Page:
Over the years, hundreds of Android devices have been released. Among the dozens of manufacturers building Android phones, Samsung is one of the more prolific of the bunch. But Samsung is best known their two flagship smartphone series: the Samsung Galaxy S and the Galaxy Note line. The latest flagship offerings from Samsung include the Samsung Galaxy S8/S8+ and the Samsung Galaxy Note 8. These devices launched with Android 7.0 Nougat and 7.1 Nougat respectively, but while these smartphones are claimed to be Android Certified, they actually violate a key prerequisite of what allows them to pre-install Google apps on their devices: the Android Compatibility Definition Document.
With every new release of an Android version, Google publishes a set of requirements that devices must meet in order to be considered compatible with that version of Android.
This document enumerates the requirements that must be met in order for devices to be compatible with the latest version of Android. To be considered compatible with Android, device implementations MUST meet the requirements presented in this Compatibility Definition, including any documents incorporated via reference.
The above lines preface all links to the Android Compatibility Definition Document, and clearly state that, while the Document does not include every requirement needed for a device to be considered Android-compatible, it does state that manufacturers must stay within the guidelines of the document. Furthermore, meeting these requirements is a prerequisite for any manufacturer to license Google Mobile Services (GMS).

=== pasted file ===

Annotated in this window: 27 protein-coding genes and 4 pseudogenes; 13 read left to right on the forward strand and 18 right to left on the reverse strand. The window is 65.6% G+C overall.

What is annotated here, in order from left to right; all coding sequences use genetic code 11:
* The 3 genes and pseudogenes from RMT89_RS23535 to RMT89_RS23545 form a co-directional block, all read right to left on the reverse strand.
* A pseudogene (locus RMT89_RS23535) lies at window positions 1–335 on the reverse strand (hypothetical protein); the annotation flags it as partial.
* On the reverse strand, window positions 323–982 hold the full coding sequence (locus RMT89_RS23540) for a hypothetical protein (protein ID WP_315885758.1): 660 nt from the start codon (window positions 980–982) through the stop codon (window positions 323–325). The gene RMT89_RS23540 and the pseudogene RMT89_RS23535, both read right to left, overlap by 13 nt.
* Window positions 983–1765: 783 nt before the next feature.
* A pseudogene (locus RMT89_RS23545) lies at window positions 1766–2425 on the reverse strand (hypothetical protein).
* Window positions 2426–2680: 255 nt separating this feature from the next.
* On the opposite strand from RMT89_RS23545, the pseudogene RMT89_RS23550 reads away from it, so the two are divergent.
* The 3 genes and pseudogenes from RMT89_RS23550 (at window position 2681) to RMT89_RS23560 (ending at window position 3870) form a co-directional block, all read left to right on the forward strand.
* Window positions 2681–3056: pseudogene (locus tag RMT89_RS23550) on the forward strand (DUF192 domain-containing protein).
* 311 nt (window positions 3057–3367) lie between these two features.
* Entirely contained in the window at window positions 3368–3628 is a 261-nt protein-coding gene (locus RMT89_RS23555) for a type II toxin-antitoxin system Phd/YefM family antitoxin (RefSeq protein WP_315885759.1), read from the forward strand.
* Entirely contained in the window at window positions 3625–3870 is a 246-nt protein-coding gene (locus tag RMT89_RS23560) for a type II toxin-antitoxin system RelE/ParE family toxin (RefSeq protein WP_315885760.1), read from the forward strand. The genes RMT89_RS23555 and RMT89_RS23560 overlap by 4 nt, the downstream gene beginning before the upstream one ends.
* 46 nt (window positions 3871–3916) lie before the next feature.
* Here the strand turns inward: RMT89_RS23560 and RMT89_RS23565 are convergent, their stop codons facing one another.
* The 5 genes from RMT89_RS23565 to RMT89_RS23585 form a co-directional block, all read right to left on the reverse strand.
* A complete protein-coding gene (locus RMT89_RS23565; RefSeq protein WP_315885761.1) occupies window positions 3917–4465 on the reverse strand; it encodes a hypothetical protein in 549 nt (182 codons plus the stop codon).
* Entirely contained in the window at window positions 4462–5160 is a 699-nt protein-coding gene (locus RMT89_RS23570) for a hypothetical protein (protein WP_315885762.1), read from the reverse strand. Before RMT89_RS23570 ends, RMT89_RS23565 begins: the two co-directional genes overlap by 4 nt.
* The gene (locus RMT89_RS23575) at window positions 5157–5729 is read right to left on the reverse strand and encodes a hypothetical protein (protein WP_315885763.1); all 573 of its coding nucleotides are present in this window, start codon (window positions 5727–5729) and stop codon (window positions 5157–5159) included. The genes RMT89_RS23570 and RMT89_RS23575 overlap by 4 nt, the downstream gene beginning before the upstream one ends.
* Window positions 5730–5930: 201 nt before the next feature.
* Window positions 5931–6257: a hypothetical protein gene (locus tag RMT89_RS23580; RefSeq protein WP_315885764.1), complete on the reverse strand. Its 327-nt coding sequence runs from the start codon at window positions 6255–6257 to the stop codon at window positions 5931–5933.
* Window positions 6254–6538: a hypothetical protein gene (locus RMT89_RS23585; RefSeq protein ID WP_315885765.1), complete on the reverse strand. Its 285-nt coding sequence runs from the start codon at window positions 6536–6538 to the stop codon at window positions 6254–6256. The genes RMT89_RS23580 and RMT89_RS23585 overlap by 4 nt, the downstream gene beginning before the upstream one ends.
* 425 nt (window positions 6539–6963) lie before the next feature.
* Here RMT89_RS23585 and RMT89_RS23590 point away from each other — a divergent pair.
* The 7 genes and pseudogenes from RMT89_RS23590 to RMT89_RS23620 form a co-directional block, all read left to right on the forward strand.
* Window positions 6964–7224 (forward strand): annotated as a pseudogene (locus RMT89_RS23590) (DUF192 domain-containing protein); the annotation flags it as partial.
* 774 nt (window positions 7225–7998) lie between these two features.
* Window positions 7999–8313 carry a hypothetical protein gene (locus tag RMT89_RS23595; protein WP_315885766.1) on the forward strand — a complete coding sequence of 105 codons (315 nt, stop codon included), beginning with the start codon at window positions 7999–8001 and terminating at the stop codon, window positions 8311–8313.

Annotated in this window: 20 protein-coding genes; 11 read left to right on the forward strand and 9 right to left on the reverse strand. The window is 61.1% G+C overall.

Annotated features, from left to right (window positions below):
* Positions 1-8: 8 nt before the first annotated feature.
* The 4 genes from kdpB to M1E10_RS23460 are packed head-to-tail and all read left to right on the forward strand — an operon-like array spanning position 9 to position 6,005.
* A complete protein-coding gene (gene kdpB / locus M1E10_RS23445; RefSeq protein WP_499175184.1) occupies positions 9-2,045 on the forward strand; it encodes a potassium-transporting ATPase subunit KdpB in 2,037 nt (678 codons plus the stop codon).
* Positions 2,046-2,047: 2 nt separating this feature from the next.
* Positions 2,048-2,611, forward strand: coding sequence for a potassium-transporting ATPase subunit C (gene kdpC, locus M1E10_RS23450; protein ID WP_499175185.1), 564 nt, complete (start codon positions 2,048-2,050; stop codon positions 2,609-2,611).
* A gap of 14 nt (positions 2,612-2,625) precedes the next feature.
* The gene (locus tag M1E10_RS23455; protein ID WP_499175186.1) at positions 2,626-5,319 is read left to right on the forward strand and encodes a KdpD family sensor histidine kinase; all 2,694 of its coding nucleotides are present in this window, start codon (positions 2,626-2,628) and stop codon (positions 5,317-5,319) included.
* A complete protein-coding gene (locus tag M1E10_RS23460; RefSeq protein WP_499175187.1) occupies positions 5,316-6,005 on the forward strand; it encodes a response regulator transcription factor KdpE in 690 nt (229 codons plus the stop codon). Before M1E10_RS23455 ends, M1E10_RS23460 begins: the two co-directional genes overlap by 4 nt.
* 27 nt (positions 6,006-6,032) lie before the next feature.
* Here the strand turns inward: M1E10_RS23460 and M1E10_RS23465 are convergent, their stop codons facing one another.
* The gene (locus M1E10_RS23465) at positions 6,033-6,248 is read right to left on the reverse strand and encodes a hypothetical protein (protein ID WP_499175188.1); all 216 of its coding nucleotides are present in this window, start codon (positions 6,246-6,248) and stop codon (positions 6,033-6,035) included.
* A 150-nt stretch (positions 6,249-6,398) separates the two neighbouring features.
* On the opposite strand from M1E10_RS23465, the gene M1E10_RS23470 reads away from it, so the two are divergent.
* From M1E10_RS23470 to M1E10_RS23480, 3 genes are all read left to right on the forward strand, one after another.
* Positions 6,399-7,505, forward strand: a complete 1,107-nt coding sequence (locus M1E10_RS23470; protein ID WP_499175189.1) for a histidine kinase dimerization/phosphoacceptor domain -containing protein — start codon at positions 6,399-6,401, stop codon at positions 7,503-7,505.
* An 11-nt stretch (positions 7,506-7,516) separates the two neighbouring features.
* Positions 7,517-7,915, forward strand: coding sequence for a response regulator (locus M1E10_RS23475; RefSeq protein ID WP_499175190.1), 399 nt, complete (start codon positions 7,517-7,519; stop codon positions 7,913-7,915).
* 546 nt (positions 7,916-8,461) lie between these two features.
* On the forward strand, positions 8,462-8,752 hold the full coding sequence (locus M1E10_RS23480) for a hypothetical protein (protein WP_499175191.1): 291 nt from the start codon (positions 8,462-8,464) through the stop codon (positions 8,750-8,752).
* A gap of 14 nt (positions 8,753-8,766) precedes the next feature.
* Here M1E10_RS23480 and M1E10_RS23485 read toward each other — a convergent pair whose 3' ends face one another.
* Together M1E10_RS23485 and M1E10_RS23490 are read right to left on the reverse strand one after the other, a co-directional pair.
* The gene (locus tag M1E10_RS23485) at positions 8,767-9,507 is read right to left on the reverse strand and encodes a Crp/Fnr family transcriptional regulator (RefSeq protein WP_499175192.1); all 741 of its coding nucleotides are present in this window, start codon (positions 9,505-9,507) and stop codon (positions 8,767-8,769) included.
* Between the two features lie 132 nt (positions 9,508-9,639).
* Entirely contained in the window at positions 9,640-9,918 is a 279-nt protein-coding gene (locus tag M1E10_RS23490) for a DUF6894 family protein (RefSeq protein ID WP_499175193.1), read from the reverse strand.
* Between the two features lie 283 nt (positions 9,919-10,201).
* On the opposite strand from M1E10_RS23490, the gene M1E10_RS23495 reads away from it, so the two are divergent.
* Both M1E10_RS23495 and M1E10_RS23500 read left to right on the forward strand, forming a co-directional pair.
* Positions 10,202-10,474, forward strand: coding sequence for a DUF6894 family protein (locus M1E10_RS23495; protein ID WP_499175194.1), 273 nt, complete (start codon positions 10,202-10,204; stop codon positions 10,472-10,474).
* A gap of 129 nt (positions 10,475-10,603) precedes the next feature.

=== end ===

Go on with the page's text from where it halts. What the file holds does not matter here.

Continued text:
After building an Android compatible device, consider licensing Google Mobile Services (GMS), Google’s proprietary suite of apps (Google Play, YouTube, Google Maps, Gmail, and more ) that run on top of Android. GMS is not part of the Android Open Source Project and is available only through a license with Google.
This is a huge incentive to make Android device manufacturers follow Google’s strict requirements listed in their Compatibility program. Without meeting Google’s requirements, a manufacturer cannot pre-install the Google Play Store (among many other Google applications).
Amazon is one of the few manufacturers that intentionally does not license GMS as they favor their own app ecosystem, but for every other manufacturer it’s crucial to ensure that their customers have access to the millions of apps on the Google Play Store. Hence, you can understand why it’s so important for Samsung to meet the requirements in the CDD so they can license out Google Mobile Services.
At XDA, we’ve been digging into the Compatibility Definition Document with every new release of the document. We poured through the document released for Android 6.0 Marshmallow and Android 7.0 Nougat, though we skipped the document for 7.1 as the changes were so minute that they weren’t worth mentioning.